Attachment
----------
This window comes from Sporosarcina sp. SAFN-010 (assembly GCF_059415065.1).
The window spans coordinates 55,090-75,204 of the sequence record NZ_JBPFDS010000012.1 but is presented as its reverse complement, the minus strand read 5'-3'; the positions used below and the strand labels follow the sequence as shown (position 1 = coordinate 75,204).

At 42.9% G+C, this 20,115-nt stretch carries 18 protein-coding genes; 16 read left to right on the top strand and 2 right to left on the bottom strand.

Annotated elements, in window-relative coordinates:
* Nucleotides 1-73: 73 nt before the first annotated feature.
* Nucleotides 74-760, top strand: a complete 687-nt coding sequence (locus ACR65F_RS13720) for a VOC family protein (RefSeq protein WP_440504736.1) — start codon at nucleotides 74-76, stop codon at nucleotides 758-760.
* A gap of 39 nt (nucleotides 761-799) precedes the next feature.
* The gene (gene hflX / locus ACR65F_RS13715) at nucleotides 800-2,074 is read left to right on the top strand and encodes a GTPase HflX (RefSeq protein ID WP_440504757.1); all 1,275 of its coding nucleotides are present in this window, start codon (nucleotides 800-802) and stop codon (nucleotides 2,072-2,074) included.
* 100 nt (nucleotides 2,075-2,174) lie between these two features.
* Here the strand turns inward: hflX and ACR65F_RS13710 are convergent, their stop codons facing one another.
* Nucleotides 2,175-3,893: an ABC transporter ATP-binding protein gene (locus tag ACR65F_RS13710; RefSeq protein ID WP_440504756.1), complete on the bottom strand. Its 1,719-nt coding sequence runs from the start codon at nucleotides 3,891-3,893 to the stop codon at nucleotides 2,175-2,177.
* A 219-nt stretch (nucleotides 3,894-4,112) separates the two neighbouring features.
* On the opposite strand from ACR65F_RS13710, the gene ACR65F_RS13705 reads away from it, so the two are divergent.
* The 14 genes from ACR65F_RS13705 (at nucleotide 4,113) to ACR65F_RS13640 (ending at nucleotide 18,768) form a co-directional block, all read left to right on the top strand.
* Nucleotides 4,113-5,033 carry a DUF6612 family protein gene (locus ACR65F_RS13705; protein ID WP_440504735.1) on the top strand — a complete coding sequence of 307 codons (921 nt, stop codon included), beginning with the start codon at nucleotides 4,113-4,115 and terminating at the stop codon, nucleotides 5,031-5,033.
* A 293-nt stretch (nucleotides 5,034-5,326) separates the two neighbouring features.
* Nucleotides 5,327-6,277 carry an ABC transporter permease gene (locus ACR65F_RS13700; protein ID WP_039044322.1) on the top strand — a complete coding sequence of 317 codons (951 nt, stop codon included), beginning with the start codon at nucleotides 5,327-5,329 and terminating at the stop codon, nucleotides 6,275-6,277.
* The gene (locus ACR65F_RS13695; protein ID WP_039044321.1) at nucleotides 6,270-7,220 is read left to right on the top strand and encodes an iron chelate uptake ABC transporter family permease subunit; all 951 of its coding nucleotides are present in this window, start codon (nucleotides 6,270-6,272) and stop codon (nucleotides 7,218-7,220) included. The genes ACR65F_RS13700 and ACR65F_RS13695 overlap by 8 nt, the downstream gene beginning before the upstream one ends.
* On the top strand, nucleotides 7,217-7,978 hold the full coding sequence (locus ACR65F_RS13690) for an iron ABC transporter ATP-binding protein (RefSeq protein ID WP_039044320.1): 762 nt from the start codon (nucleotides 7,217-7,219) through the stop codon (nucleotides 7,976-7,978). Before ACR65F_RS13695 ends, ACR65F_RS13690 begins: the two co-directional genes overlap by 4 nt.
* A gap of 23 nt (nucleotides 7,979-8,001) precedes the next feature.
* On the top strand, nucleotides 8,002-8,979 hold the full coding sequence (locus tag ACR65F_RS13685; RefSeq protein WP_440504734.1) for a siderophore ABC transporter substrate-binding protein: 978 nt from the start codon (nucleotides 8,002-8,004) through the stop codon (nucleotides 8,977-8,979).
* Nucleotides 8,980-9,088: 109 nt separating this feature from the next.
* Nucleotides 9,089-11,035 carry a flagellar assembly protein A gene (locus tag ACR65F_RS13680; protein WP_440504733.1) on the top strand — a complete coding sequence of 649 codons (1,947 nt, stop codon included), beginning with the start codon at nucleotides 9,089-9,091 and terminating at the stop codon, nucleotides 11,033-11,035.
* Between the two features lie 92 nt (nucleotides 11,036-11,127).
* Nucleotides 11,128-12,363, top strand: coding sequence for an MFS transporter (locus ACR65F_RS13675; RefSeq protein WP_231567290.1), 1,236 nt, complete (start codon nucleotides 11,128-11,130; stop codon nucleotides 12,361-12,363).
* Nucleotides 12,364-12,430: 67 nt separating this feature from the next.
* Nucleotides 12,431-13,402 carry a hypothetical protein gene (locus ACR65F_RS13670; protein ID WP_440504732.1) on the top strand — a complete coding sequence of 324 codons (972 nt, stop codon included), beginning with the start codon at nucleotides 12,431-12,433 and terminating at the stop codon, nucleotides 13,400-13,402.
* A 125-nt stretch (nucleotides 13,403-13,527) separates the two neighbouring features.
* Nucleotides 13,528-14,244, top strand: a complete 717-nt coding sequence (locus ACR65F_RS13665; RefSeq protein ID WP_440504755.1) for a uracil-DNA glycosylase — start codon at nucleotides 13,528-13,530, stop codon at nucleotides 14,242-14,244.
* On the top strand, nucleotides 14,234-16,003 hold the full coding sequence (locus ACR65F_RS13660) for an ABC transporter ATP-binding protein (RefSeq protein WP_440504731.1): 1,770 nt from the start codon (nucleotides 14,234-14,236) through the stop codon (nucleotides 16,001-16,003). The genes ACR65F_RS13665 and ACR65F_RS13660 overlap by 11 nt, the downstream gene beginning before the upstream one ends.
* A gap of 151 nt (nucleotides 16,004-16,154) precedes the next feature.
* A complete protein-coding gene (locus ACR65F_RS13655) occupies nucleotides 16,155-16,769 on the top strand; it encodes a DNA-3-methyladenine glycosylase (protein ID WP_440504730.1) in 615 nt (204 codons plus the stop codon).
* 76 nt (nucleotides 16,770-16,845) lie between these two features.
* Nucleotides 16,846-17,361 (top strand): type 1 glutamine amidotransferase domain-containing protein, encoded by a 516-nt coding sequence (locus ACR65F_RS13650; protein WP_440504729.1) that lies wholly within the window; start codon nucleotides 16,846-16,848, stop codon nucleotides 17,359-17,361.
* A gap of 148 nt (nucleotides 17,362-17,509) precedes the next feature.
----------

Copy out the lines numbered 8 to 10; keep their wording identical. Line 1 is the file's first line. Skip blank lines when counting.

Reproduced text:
* The gene (gene hflX / locus ACR65F_RS13715) at nucleotides 800-2,074 is read left to right on the top strand and encodes a GTPase HflX (RefSeq protein ID WP_440504757.1); all 1,275 of its coding nucleotides are present in this window, start codon (nucleotides 800-802) and stop codon (nucleotides 2,072-2,074) included.
* 100 nt (nucleotides 2,075-2,174) lie between these two features.
* Here the strand turns inward: hflX and ACR65F_RS13710 are convergent, their stop codons facing one another.